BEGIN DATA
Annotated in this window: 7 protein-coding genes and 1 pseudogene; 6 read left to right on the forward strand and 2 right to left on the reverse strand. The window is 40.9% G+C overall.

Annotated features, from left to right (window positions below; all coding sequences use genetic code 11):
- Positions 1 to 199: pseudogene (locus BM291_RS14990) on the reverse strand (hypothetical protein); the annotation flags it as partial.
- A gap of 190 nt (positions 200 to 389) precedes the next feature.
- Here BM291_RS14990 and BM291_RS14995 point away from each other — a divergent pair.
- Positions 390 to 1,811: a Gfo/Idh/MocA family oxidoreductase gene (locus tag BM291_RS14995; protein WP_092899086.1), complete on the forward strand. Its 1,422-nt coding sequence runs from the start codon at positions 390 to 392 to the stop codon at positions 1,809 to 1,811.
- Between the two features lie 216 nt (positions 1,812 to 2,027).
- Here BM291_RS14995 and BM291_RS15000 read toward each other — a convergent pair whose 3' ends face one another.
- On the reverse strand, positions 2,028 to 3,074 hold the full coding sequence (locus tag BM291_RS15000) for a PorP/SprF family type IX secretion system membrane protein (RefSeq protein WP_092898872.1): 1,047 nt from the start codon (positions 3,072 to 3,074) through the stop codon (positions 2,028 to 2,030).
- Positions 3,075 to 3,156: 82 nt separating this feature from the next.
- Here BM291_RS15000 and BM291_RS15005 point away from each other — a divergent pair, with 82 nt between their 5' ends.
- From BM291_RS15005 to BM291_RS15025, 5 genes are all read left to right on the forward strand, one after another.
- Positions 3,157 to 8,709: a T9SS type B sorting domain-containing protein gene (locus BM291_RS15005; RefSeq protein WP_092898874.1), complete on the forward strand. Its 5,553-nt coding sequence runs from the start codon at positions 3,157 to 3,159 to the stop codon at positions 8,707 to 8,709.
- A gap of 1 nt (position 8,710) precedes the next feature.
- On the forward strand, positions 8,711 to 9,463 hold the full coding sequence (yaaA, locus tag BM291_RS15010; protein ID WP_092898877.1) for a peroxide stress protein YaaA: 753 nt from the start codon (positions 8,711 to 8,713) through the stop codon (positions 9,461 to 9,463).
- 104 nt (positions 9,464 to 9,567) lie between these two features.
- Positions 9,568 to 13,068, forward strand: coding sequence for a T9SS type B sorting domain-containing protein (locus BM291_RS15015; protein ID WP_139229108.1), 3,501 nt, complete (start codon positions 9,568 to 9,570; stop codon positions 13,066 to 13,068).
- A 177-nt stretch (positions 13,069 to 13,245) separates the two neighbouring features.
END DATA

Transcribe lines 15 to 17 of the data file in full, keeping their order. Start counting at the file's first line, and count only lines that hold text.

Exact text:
- On the forward strand, positions 8,711 to 9,463 hold the full coding sequence (yaaA, locus tag BM291_RS15010; protein ID WP_092898877.1) for a peroxide stress protein YaaA: 753 nt from the start codon (positions 8,711 to 8,713) through the stop codon (positions 9,461 to 9,463).
- 104 nt (positions 9,464 to 9,567) lie between these two features.
- Positions 9,568 to 13,068, forward strand: coding sequence for a T9SS type B sorting domain-containing protein (locus BM291_RS15015; protein ID WP_139229108.1), 3,501 nt, complete (start codon positions 9,568 to 9,570; stop codon positions 13,066 to 13,068).